Перейти к основному содержанию

Experts of the Committee on the Rights of the Child Congratulate Kiribati for Raising the Age of Marriage to 18, Ask about Birth Registration and School Dropout Rates for Boys

Meeting Summaries

 

The Committee on the Rights of the Child today concluded its consideration of the combined second to fourth periodic report of Kiribati, with Committee Experts congratulating Kiribati for raising the age of marriage to 18, while raising questions about birth registration and school dropout rates for boys.

A Committee Expert congratulated Kiribati for raising the age of marriage to 18.

Another Committee Expert asked about birth registration in Kiribati. Why did so many children in Kiribati not have a birth certificate? What was being done to allow children who were born outside of hospitals to have full access to birth registration? What measures were being taken to promote birth registration and ensure that all children had birth certificates?

One Committee Expert addressed school dropouts, saying there was a high dropout rate, particularly from boys who left school to work in the agriculture sector to earn money for their families. What was being done to address this issue?

Responding to these questions, the delegation acknowledged the shortcomings of the current birth registration system in Kiribati, while maintaining that the State had come a long way. Challenges were faced in terms of geography, and a lack of printing equipment, which meant that birth certificates were sometimes not issued to children in rural communities. Steps had been taken to combat these matters, with five islands having been visited so far by the mobile birth registration programme. This programme targeted those living in marginalised or remote regions, providing them with registration access, and access to birth certificates.

Concerning the high dropout rates for boys, a primary issue was boys’ lower attention span in a classroom setting, the delegation said. Additional factors for dropout included embarrassment, shame, being older than the rest of the class, and appeal for economic opportunities. To combat this, the Ministry was developing courses, including programmes such as business studies, hospitality, plumbing and woodwork, among others, with the goal to increase school retention rates and create pathways to technical and vocational education.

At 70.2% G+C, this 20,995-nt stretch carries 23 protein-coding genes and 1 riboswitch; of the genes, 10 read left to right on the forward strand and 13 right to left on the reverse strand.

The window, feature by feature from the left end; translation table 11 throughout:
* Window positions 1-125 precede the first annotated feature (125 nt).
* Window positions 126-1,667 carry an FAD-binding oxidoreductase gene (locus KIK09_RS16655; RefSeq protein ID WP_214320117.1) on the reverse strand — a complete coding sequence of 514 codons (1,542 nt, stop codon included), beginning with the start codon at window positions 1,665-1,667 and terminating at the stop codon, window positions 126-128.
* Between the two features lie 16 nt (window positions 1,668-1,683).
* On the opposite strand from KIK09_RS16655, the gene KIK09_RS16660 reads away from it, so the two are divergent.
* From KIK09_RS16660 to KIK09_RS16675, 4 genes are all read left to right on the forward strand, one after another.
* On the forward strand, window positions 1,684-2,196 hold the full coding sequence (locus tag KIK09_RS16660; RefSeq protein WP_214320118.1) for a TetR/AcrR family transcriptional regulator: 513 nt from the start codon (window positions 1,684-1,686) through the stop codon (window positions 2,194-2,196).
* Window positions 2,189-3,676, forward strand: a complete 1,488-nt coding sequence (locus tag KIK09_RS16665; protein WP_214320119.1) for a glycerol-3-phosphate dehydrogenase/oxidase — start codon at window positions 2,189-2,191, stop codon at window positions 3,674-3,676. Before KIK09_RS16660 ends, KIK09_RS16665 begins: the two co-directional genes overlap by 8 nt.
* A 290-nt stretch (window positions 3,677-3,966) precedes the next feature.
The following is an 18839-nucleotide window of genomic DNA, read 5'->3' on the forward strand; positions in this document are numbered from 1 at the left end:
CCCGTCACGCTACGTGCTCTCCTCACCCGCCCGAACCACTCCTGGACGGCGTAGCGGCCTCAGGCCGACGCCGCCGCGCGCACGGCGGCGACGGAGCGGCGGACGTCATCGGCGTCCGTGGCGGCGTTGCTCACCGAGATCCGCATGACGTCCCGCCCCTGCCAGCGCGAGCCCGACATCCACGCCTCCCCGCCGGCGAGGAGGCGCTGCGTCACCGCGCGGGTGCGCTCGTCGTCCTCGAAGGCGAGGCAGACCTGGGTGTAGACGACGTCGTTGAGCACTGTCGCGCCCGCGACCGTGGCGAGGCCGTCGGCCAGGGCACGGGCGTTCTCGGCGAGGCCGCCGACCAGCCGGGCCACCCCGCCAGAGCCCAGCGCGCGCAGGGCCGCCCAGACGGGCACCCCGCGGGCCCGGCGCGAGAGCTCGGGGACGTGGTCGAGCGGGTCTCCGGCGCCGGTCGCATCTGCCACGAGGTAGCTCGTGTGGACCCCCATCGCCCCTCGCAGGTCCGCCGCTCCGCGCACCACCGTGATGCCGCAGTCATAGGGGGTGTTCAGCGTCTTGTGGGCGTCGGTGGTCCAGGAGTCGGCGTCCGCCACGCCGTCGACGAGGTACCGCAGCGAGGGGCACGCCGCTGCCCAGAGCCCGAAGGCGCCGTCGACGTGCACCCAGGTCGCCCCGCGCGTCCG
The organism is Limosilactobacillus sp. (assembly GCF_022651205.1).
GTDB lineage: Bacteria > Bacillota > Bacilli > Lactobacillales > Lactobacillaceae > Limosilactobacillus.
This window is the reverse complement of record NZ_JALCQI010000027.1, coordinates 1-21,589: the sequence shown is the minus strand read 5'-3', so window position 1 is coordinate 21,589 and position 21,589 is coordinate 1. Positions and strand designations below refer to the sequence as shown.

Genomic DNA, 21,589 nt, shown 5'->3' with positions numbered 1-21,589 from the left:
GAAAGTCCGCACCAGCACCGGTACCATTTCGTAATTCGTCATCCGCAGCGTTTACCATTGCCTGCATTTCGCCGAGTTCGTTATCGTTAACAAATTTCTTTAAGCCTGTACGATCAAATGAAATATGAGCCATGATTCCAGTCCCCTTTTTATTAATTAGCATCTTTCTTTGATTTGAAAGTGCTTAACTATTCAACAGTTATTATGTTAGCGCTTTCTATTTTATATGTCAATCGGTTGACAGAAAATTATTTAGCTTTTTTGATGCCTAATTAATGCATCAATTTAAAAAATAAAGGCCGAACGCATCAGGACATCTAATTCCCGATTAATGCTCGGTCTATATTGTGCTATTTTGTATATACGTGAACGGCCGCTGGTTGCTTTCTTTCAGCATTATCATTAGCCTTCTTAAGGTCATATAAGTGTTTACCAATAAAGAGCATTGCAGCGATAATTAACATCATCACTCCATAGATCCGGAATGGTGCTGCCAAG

Introducing the report, Tarakabu Tofinga, Minister of Justice of Kiribati, said Kiribati was classified as a least developed country and consisted of 33 small atolls, scattered across more than 3.5 million square kilometres of ocean. In Kiribati’s traditional culture, children did not have a voice in decision making and there were few opportunities for them to air their views. However, there was a growing acceptance for this culture to evolve, to give children a greater voice in the community. The child definition in the Convention had been included in the 2016 Education Act, the 2008 Police Powers and Duties Act, and the 2014 Family Peace Act, the benefits of which included the right to education; protection from early and customary marriage; protection from harmful work; and protection from abuse and domestic violence.

In his concluding remarks, Phillip Jaffe, Committee Vice Chair and Coordinator of the Country Taskforce for Kiribati, thanked the delegation for all the information provided. The Committee looked forward to more interactions with Kiribati in the future.

Daisy Korina, Deputy Secretary, Ministry of Women, Youth, Sports and Social Affairs of Kiribati and head of the delegation, thanked the Chair and Committee Members for the insightful questions and respectful dialogue. The dialogue had been intensive regarding the rights of children in Kiribati. Kiribati looked forward to receiving the Committee’s concluding observations, and gave traditional blessings of peace, health, and prosperity.

Mikiko Otani, Committee Chair, hoped the Committee’s recommendations would assist in the implementation of the Convention and extended her best wishes to children in Kiribati.

The delegation of Kiribati consisted of representatives from the Ministry of Women, Youth, Sports and Social Affairs; the Ministry of Justice; the Ministry of Health and Medical Services; the Ministry of Education; and the Office of the Attorney General.